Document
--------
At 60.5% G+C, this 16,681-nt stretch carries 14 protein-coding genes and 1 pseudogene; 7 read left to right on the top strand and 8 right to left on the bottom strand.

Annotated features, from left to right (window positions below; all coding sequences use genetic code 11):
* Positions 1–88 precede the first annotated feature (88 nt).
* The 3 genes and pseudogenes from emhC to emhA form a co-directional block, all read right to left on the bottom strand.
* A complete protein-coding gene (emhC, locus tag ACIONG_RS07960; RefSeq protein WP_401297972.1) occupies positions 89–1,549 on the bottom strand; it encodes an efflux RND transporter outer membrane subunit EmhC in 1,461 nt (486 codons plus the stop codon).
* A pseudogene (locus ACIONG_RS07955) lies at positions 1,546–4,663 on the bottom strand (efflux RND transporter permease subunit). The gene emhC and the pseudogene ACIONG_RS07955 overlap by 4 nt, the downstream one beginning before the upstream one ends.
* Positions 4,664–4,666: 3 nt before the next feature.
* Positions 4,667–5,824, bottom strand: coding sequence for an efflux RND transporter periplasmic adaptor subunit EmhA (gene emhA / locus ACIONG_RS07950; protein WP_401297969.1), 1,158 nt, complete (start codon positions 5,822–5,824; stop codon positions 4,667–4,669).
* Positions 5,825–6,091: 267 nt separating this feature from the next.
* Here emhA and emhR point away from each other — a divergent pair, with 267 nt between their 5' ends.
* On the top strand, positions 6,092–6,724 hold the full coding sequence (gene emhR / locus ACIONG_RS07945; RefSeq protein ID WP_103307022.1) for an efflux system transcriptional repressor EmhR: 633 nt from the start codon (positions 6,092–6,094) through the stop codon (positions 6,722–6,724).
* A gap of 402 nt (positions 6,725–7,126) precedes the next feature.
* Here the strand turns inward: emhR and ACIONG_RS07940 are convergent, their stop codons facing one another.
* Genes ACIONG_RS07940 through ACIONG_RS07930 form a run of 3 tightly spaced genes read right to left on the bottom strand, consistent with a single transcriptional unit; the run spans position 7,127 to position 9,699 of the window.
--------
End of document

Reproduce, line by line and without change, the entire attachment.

At 60.5% G+C, this 16,681-nt stretch carries 14 protein-coding genes and 1 pseudogene; 7 read left to right on the top strand and 8 right to left on the bottom strand.

Annotated features, from left to right (window positions below; all coding sequences use genetic code 11):
* Positions 1–88 precede the first annotated feature (88 nt).
* The 3 genes and pseudogenes from emhC to emhA form a co-directional block, all read right to left on the bottom strand.
* A complete protein-coding gene (emhC, locus tag ACIONG_RS07960; RefSeq protein WP_401297972.1) occupies positions 89–1,549 on the bottom strand; it encodes an efflux RND transporter outer membrane subunit EmhC in 1,461 nt (486 codons plus the stop codon).
* A pseudogene (locus ACIONG_RS07955) lies at positions 1,546–4,663 on the bottom strand (efflux RND transporter permease subunit). The gene emhC and the pseudogene ACIONG_RS07955 overlap by 4 nt, the downstream one beginning before the upstream one ends.
* Positions 4,664–4,666: 3 nt before the next feature.
* Positions 4,667–5,824, bottom strand: coding sequence for an efflux RND transporter periplasmic adaptor subunit EmhA (gene emhA / locus ACIONG_RS07950; protein WP_401297969.1), 1,158 nt, complete (start codon positions 5,822–5,824; stop codon positions 4,667–4,669).
* Positions 5,825–6,091: 267 nt separating this feature from the next.
* Here emhA and emhR point away from each other — a divergent pair, with 267 nt between their 5' ends.
* On the top strand, positions 6,092–6,724 hold the full coding sequence (gene emhR / locus ACIONG_RS07945; RefSeq protein ID WP_103307022.1) for an efflux system transcriptional repressor EmhR: 633 nt from the start codon (positions 6,092–6,094) through the stop codon (positions 6,722–6,724).
* A gap of 402 nt (positions 6,725–7,126) precedes the next feature.
* Here the strand turns inward: emhR and ACIONG_RS07940 are convergent, their stop codons facing one another.
* Genes ACIONG_RS07940 through ACIONG_RS07930 form a run of 3 tightly spaced genes read right to left on the bottom strand, consistent with a single transcriptional unit; the run spans position 7,127 to position 9,699 of the window.